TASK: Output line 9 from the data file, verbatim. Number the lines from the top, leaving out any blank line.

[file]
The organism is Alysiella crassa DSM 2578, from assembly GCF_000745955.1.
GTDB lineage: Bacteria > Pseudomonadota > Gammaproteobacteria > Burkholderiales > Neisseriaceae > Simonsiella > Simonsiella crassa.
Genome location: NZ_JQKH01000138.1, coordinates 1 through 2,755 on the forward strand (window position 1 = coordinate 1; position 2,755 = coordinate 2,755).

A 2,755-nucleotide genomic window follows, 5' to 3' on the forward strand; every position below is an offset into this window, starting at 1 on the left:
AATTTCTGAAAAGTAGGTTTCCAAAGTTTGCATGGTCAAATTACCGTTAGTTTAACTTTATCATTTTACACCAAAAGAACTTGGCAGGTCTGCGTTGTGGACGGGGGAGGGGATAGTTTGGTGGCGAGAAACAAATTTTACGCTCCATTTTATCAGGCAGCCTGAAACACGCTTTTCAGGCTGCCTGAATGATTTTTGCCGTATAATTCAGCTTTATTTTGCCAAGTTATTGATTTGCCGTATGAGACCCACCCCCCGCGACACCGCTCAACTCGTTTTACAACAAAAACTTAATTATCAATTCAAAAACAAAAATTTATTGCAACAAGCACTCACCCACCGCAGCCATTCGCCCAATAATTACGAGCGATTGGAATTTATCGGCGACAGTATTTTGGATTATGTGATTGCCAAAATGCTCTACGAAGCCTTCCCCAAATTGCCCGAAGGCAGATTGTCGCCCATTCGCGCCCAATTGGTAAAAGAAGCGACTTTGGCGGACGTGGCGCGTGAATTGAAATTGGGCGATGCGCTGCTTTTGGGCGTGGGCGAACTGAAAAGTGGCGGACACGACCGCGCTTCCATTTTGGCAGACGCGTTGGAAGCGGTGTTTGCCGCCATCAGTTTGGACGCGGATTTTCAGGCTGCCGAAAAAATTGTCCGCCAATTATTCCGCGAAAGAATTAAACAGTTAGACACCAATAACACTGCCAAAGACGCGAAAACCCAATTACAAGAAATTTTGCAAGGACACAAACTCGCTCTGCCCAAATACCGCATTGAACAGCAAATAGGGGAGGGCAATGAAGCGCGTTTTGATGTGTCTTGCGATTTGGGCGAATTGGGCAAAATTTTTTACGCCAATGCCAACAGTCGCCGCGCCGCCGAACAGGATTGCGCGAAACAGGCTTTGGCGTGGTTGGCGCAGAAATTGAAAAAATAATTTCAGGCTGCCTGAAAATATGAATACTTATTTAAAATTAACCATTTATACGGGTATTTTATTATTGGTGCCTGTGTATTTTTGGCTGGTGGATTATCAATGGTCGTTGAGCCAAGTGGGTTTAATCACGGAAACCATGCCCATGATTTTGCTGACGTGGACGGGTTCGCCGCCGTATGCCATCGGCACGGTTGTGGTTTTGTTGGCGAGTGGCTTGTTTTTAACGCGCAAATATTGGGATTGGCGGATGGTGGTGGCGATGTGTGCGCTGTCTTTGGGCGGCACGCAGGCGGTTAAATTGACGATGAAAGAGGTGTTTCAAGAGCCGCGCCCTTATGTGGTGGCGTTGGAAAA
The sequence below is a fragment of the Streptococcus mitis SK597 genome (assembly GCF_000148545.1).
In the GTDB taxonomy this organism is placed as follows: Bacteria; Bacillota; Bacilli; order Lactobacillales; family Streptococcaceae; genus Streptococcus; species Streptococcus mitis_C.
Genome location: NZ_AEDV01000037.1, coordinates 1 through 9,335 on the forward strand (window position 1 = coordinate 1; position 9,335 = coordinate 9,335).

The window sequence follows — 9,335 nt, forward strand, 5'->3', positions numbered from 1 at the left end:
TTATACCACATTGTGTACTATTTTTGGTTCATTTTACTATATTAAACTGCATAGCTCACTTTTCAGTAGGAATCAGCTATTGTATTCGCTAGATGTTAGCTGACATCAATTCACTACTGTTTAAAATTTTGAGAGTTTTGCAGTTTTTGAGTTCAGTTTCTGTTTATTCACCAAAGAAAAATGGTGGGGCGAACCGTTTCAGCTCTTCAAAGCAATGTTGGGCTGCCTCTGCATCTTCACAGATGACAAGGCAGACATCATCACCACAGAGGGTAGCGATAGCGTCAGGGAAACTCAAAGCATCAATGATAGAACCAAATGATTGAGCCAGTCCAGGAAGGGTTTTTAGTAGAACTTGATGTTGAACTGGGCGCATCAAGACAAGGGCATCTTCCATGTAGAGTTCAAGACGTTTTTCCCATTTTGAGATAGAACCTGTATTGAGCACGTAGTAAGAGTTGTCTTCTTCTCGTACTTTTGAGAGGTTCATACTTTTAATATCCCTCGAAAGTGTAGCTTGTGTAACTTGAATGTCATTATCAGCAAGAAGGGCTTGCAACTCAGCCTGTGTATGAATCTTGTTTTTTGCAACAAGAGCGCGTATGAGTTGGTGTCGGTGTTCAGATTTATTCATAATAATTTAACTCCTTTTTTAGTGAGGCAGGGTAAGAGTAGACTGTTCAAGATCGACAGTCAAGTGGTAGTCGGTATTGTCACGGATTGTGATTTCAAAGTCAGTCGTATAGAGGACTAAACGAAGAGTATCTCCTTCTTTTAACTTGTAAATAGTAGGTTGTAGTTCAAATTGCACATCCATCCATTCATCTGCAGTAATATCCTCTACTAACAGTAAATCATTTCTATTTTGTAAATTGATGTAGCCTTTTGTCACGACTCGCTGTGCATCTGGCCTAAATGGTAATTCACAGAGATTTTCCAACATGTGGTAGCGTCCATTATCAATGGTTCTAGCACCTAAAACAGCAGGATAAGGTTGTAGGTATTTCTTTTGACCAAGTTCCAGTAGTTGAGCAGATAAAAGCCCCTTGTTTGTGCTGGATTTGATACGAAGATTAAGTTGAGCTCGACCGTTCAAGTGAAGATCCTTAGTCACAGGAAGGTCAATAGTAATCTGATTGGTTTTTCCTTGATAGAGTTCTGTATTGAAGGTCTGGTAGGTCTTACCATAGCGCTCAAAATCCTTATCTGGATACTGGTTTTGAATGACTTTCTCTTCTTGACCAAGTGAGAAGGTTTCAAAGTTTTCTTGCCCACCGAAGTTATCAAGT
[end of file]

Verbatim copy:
The window sequence follows — 9,335 nt, forward strand, 5'->3', positions numbered from 1 at the left end: